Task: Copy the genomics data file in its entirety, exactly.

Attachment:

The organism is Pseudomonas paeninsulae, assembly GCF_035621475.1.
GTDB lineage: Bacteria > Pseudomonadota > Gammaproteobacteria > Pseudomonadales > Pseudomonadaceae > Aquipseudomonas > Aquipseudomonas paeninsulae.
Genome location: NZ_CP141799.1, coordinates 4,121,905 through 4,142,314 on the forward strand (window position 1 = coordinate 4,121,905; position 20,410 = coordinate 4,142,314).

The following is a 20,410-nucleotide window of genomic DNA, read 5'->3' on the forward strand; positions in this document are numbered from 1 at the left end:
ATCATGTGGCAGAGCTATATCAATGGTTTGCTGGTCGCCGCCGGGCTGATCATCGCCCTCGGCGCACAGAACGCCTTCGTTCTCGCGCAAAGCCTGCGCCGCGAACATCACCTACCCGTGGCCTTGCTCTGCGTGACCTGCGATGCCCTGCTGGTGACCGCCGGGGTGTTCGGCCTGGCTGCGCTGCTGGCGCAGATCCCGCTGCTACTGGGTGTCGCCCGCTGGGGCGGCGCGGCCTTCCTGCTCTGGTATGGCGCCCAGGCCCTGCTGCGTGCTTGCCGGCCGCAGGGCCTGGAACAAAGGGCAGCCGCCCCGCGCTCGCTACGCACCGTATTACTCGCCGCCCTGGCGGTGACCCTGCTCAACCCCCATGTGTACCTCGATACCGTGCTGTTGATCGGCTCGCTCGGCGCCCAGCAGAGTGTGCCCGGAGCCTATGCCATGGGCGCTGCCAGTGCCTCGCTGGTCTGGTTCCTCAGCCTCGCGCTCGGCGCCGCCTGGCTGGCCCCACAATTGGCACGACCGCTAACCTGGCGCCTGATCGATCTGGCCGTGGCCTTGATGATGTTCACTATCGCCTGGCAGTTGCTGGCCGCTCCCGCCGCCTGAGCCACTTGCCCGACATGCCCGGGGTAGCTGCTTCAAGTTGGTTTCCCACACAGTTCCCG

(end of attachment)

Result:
The organism is Pseudomonas paeninsulae, assembly GCF_035621475.1.
GTDB lineage: Bacteria > Pseudomonadota > Gammaproteobacteria > Pseudomonadales > Pseudomonadaceae > Aquipseudomonas > Aquipseudomonas paeninsulae.
Genome location: NZ_CP141799.1, coordinates 4,121,905 through 4,142,314 on the forward strand (window position 1 = coordinate 4,121,905; position 20,410 = coordinate 4,142,314).

The following is a 20,410-nucleotide window of genomic DNA, read 5'->3' on the forward strand; positions in this document are numbered from 1 at the left end:
ATCATGTGGCAGAGCTATATCAATGGTTTGCTGGTCGCCGCCGGGCTGATCATCGCCCTCGGCGCACAGAACGCCTTCGTTCTCGCGCAAAGCCTGCGCCGCGAACATCACCTACCCGTGGCCTTGCTCTGCGTGACCTGCGATGCCCTGCTGGTGACCGCCGGGGTGTTCGGCCTGGCTGCGCTGCTGGCGCAGATCCCGCTGCTACTGGGTGTCGCCCGCTGGGGCGGCGCGGCCTTCCTGCTCTGGTATGGCGCCCAGGCCCTGCTGCGTGCTTGCCGGCCGCAGGGCCTGGAACAAAGGGCAGCCGCCCCGCGCTCGCTACGCACCGTATTACTCGCCGCCCTGGCGGTGACCCTGCTCAACCCCCATGTGTACCTCGATACCGTGCTGTTGATCGGCTCGCTCGGCGCCCAGCAGAGTGTGCCCGGAGCCTATGCCATGGGCGCTGCCAGTGCCTCGCTGGTCTGGTTCCTCAGCCTCGCGCTCGGCGCCGCCTGGCTGGCCCCACAATTGGCACGACCGCTAACCTGGCGCCTGATCGATCTGGCCGTGGCCTTGATGATGTTCACTATCGCCTGGCAGTTGCTGGCCGCTCCCGCCGCCTGAGCCACTTGCCCGACATGCCCGGGGTAGCTGCTTCAAGTTGGTTTCCCACACAGTTCCCG